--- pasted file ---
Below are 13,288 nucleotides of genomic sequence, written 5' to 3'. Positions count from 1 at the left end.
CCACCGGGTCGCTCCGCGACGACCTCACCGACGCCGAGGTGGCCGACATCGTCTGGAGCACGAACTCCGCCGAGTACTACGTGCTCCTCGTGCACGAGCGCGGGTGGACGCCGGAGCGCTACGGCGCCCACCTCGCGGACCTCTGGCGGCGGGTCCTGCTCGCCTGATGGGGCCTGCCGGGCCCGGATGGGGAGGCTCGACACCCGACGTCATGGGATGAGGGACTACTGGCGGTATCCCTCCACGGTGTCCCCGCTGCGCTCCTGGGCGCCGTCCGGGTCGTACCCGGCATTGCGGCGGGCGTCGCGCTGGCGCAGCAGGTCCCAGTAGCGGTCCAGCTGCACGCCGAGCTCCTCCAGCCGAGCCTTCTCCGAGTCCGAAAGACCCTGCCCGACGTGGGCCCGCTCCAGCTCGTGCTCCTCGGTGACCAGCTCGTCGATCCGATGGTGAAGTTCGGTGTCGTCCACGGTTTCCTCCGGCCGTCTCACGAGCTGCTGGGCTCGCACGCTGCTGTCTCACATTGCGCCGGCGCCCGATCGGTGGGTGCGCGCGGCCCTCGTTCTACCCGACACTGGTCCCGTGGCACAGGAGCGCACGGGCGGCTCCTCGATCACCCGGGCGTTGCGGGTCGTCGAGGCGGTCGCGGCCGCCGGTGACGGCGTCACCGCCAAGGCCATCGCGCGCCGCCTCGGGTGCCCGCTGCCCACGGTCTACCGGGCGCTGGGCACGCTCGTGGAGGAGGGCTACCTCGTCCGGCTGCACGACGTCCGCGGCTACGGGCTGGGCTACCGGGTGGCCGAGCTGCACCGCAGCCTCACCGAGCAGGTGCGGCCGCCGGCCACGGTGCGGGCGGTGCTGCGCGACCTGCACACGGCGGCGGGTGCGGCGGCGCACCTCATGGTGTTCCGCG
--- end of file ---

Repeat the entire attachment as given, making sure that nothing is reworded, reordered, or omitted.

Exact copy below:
Below are 13,288 nucleotides of genomic sequence, written 5' to 3'. Positions count from 1 at the left end.
CCACCGGGTCGCTCCGCGACGACCTCACCGACGCCGAGGTGGCCGACATCGTCTGGAGCACGAACTCCGCCGAGTACTACGTGCTCCTCGTGCACGAGCGCGGGTGGACGCCGGAGCGCTACGGCGCCCACCTCGCGGACCTCTGGCGGCGGGTCCTGCTCGCCTGATGGGGCCTGCCGGGCCCGGATGGGGAGGCTCGACACCCGACGTCATGGGATGAGGGACTACTGGCGGTATCCCTCCACGGTGTCCCCGCTGCGCTCCTGGGCGCCGTCCGGGTCGTACCCGGCATTGCGGCGGGCGTCGCGCTGGCGCAGCAGGTCCCAGTAGCGGTCCAGCTGCACGCCGAGCTCCTCCAGCCGAGCCTTCTCCGAGTCCGAAAGACCCTGCCCGACGTGGGCCCGCTCCAGCTCGTGCTCCTCGGTGACCAGCTCGTCGATCCGATGGTGAAGTTCGGTGTCGTCCACGGTTTCCTCCGGCCGTCTCACGAGCTGCTGGGCTCGCACGCTGCTGTCTCACATTGCGCCGGCGCCCGATCGGTGGGTGCGCGCGGCCCTCGTTCTACCCGACACTGGTCCCGTGGCACAGGAGCGCACGGGCGGCTCCTCGATCACCCGGGCGTTGCGGGTCGTCGAGGCGGTCGCGGCCGCCGGTGACGGCGTCACCGCCAAGGCCATCGCGCGCCGCCTCGGGTGCCCGCTGCCCACGGTCTACCGGGCGCTGGGCACGCTCGTGGAGGAGGGCTACCTCGTCCGGCTGCACGACGTCCGCGGCTACGGGCTGGGCTACCGGGTGGCCGAGCTGCACCGCAGCCTCACCGAGCAGGTGCGGCCGCCGGCCACGGTGCGGGCGGTGCTGCGCGACCTGCACACGGCGGCGGGTGCGGCGGCGCACCTCATGGTGTTCCGCG